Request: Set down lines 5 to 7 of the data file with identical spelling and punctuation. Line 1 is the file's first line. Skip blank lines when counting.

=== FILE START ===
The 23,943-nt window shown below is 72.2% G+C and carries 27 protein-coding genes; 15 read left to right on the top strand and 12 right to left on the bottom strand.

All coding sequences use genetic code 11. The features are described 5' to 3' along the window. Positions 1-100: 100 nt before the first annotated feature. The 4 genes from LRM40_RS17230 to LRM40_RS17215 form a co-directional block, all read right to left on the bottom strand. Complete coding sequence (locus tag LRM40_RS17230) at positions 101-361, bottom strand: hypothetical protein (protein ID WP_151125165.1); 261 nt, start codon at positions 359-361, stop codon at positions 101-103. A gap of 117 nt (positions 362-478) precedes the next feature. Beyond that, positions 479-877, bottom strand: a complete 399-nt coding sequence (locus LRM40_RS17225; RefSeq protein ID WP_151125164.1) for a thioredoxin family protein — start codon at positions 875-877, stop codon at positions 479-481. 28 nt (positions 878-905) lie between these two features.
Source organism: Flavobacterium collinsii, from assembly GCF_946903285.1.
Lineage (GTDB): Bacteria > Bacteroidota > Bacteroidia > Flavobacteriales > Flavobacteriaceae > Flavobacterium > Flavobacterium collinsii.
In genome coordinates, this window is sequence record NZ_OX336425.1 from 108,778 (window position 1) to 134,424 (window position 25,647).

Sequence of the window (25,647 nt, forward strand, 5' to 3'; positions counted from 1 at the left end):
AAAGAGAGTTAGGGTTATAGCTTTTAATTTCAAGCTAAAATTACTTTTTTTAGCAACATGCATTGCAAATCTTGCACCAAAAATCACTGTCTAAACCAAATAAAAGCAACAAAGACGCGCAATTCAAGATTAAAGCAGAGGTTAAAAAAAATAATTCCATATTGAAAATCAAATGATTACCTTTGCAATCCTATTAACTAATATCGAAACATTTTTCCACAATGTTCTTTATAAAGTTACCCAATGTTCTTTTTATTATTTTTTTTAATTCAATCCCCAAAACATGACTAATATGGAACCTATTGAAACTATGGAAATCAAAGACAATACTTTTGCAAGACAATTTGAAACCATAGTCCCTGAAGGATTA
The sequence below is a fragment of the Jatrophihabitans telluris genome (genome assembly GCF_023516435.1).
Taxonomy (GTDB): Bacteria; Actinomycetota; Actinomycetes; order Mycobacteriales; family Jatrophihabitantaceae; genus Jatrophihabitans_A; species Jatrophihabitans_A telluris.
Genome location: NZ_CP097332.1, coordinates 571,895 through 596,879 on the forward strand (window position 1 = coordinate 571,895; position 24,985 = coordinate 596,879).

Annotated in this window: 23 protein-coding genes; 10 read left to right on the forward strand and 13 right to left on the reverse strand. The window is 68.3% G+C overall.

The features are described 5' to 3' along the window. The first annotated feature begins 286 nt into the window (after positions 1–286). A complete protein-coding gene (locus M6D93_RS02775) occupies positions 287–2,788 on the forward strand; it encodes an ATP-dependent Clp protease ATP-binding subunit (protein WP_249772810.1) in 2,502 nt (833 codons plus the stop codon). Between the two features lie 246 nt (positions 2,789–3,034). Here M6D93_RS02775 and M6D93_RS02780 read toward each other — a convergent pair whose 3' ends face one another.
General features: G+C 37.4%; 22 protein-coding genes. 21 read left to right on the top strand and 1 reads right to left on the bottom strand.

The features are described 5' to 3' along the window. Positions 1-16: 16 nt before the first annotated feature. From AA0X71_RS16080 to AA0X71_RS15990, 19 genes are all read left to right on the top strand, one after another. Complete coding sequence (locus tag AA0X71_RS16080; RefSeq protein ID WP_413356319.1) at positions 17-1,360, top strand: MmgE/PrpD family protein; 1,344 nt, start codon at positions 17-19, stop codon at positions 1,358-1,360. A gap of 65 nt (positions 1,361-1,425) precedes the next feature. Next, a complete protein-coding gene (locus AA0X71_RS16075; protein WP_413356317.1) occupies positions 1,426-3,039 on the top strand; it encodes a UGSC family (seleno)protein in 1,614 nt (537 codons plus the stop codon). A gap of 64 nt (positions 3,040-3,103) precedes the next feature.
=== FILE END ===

In genome coordinates, this window is sequence record NZ_OX336425.1 from 108,778 (window position 1) to 134,424 (window position 25,647).

Sequence of the window (25,647 nt, forward strand, 5' to 3'; positions counted from 1 at the left end):
AAAGAGAGTTAGGGTTATAGCTTTTAATTTCAAGCTAAAATTACTTTTTTTAGCAACATGCATTGCAAATCTTGCACCAAAAATCACTGTCTAAACCAAATAAAAGCAACAAAGACGCGCAATTCAAGATTAAAGCAGAGGTTAAAAAAAATAATTCCATATTGAAAATCAAATGATTACCTTTGCAATCCTATTAACTAATATCGAAACATTTTTCCACAATGTTCTTTATAAAGTTACCCAATGTTCTTTTTATTATTTTTTTTAATTCAATCCCCAAAACATGACTAATATGGAACCTATTGAAACTATGGAAATCAAAGACAATACTTTTGCAAGACAATTTGAAACCATAGTCCCTGAAGGATTA